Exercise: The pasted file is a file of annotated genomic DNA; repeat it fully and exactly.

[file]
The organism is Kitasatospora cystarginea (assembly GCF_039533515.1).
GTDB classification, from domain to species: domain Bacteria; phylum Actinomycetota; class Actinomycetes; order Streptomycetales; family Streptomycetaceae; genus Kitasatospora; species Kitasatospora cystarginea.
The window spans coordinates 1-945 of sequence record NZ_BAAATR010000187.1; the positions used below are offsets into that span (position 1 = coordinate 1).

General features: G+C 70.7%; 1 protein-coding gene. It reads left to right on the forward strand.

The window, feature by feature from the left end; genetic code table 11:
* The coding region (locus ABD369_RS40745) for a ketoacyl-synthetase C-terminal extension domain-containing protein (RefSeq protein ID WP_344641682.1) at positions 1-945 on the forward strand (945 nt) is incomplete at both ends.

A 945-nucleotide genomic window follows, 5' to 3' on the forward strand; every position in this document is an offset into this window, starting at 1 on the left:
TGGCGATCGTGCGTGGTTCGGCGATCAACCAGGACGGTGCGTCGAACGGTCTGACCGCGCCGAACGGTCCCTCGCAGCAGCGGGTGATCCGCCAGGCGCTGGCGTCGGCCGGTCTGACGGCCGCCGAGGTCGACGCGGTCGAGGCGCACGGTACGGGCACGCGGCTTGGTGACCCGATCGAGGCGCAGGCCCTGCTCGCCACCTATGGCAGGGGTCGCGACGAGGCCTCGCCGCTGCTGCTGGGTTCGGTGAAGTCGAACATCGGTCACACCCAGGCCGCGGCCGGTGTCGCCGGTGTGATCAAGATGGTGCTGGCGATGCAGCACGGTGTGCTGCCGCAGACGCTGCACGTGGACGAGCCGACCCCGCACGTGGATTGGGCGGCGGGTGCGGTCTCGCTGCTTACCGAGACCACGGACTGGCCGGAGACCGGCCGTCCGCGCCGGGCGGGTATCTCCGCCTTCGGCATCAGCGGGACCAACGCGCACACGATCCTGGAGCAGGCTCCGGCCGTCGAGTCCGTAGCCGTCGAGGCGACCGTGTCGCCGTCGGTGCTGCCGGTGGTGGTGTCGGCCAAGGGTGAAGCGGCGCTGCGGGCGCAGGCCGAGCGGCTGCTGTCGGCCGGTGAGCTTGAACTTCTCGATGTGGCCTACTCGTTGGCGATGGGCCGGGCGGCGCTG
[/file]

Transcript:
The organism is Kitasatospora cystarginea (assembly GCF_039533515.1).
GTDB classification, from domain to species: domain Bacteria; phylum Actinomycetota; class Actinomycetes; order Streptomycetales; family Streptomycetaceae; genus Kitasatospora; species Kitasatospora cystarginea.
The window spans coordinates 1-945 of sequence record NZ_BAAATR010000187.1; the positions used below are offsets into that span (position 1 = coordinate 1).

General features: G+C 70.7%; 1 protein-coding gene. It reads left to right on the forward strand.

The window, feature by feature from the left end; genetic code table 11:
* The coding region (locus ABD369_RS40745) for a ketoacyl-synthetase C-terminal extension domain-containing protein (RefSeq protein ID WP_344641682.1) at positions 1-945 on the forward strand (945 nt) is incomplete at both ends.

A 945-nucleotide genomic window follows, 5' to 3' on the forward strand; every position in this document is an offset into this window, starting at 1 on the left:
TGGCGATCGTGCGTGGTTCGGCGATCAACCAGGACGGTGCGTCGAACGGTCTGACCGCGCCGAACGGTCCCTCGCAGCAGCGGGTGATCCGCCAGGCGCTGGCGTCGGCCGGTCTGACGGCCGCCGAGGTCGACGCGGTCGAGGCGCACGGTACGGGCACGCGGCTTGGTGACCCGATCGAGGCGCAGGCCCTGCTCGCCACCTATGGCAGGGGTCGCGACGAGGCCTCGCCGCTGCTGCTGGGTTCGGTGAAGTCGAACATCGGTCACACCCAGGCCGCGGCCGGTGTCGCCGGTGTGATCAAGATGGTGCTGGCGATGCAGCACGGTGTGCTGCCGCAGACGCTGCACGTGGACGAGCCGACCCCGCACGTGGATTGGGCGGCGGGTGCGGTCTCGCTGCTTACCGAGACCACGGACTGGCCGGAGACCGGCCGTCCGCGCCGGGCGGGTATCTCCGCCTTCGGCATCAGCGGGACCAACGCGCACACGATCCTGGAGCAGGCTCCGGCCGTCGAGTCCGTAGCCGTCGAGGCGACCGTGTCGCCGTCGGTGCTGCCGGTGGTGGTGTCGGCCAAGGGTGAAGCGGCGCTGCGGGCGCAGGCCGAGCGGCTGCTGTCGGCCGGTGAGCTTGAACTTCTCGATGTGGCCTACTCGTTGGCGATGGGCCGGGCGGCGCTG